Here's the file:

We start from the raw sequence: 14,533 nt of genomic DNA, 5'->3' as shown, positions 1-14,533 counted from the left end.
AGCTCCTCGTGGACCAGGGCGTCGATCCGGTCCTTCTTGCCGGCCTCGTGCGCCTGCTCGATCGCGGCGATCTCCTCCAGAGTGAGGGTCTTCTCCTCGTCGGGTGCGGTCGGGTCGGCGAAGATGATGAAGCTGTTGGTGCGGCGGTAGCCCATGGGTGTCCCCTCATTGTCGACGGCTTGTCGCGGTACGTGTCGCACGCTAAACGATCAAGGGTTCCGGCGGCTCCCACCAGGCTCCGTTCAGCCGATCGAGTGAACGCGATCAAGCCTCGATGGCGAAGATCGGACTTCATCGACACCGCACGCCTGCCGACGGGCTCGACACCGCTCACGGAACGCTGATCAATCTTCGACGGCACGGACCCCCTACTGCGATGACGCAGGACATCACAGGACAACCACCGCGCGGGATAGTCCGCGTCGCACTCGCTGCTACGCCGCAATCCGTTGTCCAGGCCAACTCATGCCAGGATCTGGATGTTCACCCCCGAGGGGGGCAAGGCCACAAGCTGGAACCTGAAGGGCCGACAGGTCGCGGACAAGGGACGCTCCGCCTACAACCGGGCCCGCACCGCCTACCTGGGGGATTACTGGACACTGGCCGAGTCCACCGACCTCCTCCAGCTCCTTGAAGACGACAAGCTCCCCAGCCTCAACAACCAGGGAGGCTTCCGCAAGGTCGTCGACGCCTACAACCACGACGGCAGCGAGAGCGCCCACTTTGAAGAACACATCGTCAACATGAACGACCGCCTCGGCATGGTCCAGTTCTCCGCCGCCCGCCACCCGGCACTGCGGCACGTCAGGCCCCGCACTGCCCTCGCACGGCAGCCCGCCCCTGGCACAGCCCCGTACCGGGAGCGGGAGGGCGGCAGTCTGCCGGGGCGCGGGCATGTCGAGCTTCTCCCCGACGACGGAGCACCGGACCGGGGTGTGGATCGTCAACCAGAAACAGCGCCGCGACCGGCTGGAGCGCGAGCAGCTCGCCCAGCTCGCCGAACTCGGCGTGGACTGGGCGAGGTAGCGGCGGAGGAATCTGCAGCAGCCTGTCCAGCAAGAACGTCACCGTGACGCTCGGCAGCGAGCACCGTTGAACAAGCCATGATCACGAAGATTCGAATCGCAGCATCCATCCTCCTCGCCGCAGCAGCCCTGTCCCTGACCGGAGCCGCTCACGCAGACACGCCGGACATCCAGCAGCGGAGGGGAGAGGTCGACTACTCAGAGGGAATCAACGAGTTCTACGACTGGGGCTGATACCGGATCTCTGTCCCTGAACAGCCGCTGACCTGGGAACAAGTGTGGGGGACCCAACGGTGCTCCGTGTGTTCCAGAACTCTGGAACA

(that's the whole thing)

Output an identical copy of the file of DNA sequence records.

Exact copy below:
We start from the raw sequence: 14,533 nt of genomic DNA, 5'->3' as shown, positions 1-14,533 counted from the left end.
AGCTCCTCGTGGACCAGGGCGTCGATCCGGTCCTTCTTGCCGGCCTCGTGCGCCTGCTCGATCGCGGCGATCTCCTCCAGAGTGAGGGTCTTCTCCTCGTCGGGTGCGGTCGGGTCGGCGAAGATGATGAAGCTGTTGGTGCGGCGGTAGCCCATGGGTGTCCCCTCATTGTCGACGGCTTGTCGCGGTACGTGTCGCACGCTAAACGATCAAGGGTTCCGGCGGCTCCCACCAGGCTCCGTTCAGCCGATCGAGTGAACGCGATCAAGCCTCGATGGCGAAGATCGGACTTCATCGACACCGCACGCCTGCCGACGGGCTCGACACCGCTCACGGAACGCTGATCAATCTTCGACGGCACGGACCCCCTACTGCGATGACGCAGGACATCACAGGACAACCACCGCGCGGGATAGTCCGCGTCGCACTCGCTGCTACGCCGCAATCCGTTGTCCAGGCCAACTCATGCCAGGATCTGGATGTTCACCCCCGAGGGGGGCAAGGCCACAAGCTGGAACCTGAAGGGCCGACAGGTCGCGGACAAGGGACGCTCCGCCTACAACCGGGCCCGCACCGCCTACCTGGGGGATTACTGGACACTGGCCGAGTCCACCGACCTCCTCCAGCTCCTTGAAGACGACAAGCTCCCCAGCCTCAACAACCAGGGAGGCTTCCGCAAGGTCGTCGACGCCTACAACCACGACGGCAGCGAGAGCGCCCACTTTGAAGAACACATCGTCAACATGAACGACCGCCTCGGCATGGTCCAGTTCTCCGCCGCCCGCCACCCGGCACTGCGGCACGTCAGGCCCCGCACTGCCCTCGCACGGCAGCCCGCCCCTGGCACAGCCCCGTACCGGGAGCGGGAGGGCGGCAGTCTGCCGGGGCGCGGGCATGTCGAGCTTCTCCCCGACGACGGAGCACCGGACCGGGGTGTGGATCGTCAACCAGAAACAGCGCCGCGACCGGCTGGAGCGCGAGCAGCTCGCCCAGCTCGCCGAACTCGGCGTGGACTGGGCGAGGTAGCGGCGGAGGAATCTGCAGCAGCCTGTCCAGCAAGAACGTCACCGTGACGCTCGGCAGCGAGCACCGTTGAACAAGCCATGATCACGAAGATTCGAATCGCAGCATCCATCCTCCTCGCCGCAGCAGCCCTGTCCCTGACCGGAGCCGCTCACGCAGACACGCCGGACATCCAGCAGCGGAGGGGAGAGGTCGACTACTCAGAGGGAATCAACGAGTTCTACGACTGGGGCTGATACCGGATCTCTGTCCCTGAACAGCCGCTGACCTGGGAACAAGTGTGGGGGACCCAACGGTGCTCCGTGTGTTCCAGAACTCTGGAACA